Monday, September 06, 2010

When there is no Methodist Conference

Nasea Methodist Church, Labasa, handicraft initiative.

from w
When there is no Methodist Conference - as banned by the current Fiji leaders - there is still work to be done. It is good to see functions organised at the local level, youth events, fund-raising festivals, initiatives in provinces and rural areas. Even a tour overseas for a Methodist High School choir - Lelean. Decentralisation at its best. Also, the ordination of new ministers and deaconesses has gone ahead without the core activities of the Methodist Conference. Choirs sing wherever they are, but this time not centralised in Suva or a designated place. Ordinations are significant events and Peceli remembers way back in about 1964 when he was ordained alongside several colleagues at Centenary Church. Isa, most of his colleagues are gone now.

From the Fiji Times today; something about ordination and the story of a deaconess.
In the name of the Lord
Samantha Rina
Tuesday, September 07, 2010

Reverend Tukilakila Waqairatu (left), Ame Tugauwe (middle) and Laisiasa Ratabacaca at the ordination in Suva. Picture: IVAMERE RASABASABA
HUNDREDS flocked to a special church service at the Centenary Methodist Church to witness the ordination of 23 ministers and deaconesses. The ordination on Sunday was the result of five to six years of studying and training for the 23 who took vows to commit their lives to serving God. Head of the Methodist Church's Indian Division Reverend William Lucas explained that the ministers, which includes two women, completed three years of studying at Davuilevu Theological College and an additional three years of practical and training at various circuits.

"Four deaconesses, who completed three years of studying and two years practical, were also ordained at the service. Families and friends came from as far as Rotuma and Vanua Levu to witness the event," he said.

Upon completion of their practical and based on assessments of their superiors, the ministers and deaconesses were then ordained. Of the 23 ordained, two ministers and a deaconess were from the Indian Division.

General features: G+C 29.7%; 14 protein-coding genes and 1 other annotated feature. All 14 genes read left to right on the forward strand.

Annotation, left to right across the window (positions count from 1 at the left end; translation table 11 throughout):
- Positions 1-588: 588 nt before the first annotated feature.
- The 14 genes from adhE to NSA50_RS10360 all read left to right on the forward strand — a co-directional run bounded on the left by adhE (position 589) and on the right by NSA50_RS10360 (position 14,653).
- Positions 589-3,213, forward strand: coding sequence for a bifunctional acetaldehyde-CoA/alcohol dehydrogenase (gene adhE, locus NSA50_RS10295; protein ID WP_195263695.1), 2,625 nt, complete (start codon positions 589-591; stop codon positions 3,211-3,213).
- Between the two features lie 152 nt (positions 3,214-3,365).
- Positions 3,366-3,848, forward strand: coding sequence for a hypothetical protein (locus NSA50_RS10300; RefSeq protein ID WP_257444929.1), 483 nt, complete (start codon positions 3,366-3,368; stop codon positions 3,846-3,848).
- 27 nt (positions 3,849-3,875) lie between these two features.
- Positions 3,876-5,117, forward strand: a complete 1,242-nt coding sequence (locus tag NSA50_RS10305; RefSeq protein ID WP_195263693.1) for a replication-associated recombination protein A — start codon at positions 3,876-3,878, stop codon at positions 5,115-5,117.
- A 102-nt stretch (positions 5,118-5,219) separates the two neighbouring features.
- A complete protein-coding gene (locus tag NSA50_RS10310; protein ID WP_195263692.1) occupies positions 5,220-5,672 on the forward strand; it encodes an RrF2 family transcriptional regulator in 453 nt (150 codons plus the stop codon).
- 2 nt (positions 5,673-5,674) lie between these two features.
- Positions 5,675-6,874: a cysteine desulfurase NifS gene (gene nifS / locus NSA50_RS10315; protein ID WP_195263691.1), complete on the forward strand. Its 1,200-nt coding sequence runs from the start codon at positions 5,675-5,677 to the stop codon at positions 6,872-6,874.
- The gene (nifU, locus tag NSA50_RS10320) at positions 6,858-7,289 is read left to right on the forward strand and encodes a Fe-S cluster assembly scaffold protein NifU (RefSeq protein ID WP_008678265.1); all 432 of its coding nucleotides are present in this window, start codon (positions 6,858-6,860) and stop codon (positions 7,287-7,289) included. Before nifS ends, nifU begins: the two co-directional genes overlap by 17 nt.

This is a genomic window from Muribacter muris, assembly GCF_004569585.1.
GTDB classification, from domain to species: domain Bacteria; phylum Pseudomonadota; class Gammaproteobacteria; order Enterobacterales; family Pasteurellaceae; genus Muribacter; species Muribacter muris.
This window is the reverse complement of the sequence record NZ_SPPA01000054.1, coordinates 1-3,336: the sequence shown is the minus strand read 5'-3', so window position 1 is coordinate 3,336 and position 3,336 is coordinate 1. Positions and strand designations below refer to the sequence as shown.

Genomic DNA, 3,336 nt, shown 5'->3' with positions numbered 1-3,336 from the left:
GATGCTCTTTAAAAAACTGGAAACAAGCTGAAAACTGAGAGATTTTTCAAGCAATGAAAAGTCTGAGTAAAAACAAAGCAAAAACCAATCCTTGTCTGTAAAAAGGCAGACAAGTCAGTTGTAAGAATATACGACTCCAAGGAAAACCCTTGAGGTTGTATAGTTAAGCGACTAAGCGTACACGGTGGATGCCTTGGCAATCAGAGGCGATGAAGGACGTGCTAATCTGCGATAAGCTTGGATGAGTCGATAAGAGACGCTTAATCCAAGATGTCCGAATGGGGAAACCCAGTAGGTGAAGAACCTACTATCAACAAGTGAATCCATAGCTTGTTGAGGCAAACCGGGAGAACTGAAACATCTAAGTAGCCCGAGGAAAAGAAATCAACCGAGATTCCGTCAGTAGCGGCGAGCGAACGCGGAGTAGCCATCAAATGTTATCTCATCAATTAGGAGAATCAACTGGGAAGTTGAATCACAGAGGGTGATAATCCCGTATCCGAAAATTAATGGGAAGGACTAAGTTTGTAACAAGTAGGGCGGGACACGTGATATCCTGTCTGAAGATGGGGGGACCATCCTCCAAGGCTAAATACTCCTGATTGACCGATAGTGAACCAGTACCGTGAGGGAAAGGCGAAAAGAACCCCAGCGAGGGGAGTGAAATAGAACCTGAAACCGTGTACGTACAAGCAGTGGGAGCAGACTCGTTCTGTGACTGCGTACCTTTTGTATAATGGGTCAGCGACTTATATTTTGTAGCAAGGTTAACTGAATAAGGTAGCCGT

Reverend Elijah Dass, who serves for the Indian Division in Taveuni, said he had waited six years to be ordained and was lost for words to describe how he felt. "I am honored to be chosen as a servant of God. It is a great day for me, and my family is proud of my achievement. The six years leading up to this day had its share of hardships and struggles but I have always been empowered with the word of God," said the father of two.

A special lunch was held at Epworth Hall yesterday where the newly ordained clergy members celebrated the event with family and senior members of the Methodist Church.

Deaconess Volirua serves Indians
Samantha Rina
Tuesday, September 07, 2010
NUMEROUS doors seemed to shut when Unaisi Volirua began her search for employment.
And after writing one too many letters of applications to education institutions in the hope of getting accepted, she decided to stop and reconsider her purpose in life.
"I completed Form Seven at Ballantine Memorial School and applied to nursing school, Lautoka Teachers College and even the Police Academy but it seemed like every door I knocked on was closed," she said. "When she finally landed a six-week training stint with a media company, Ms Volirua said instead of feeling satisfied at having found a possible job, she instead felt 'misplaced'. "I returned home to Labasa and it was then I heard God's calling for me. I became an active member of almost every club in church. For five years I was a prayer leader and these experiences motivated me more," said the 34-year-old native of Kade Village, Lomaiviti. Ms Volirua became a confirmed preacher in 2004 and immediately took up deaconess training after being selected as one of the top four candidates from the Macuata Methodist Church division.

Yesterday, she was one of four deaconesses ordained at the Centenary Church รน the difference being that Ms Volirua serves in the Indian Division in Dilkusha, Nausori. "I learnt to speak Hindi in primary school and I enjoy living and working with my Indian brothers and sisters. I would like to bring more of them to know God and to help them understand that He loves us all and is not a racist," she said.

1 comment:

Kirstie Close said...

Thanks for the update Wendy! Still so disappointed I missed the Lelean choir. I will see them one day!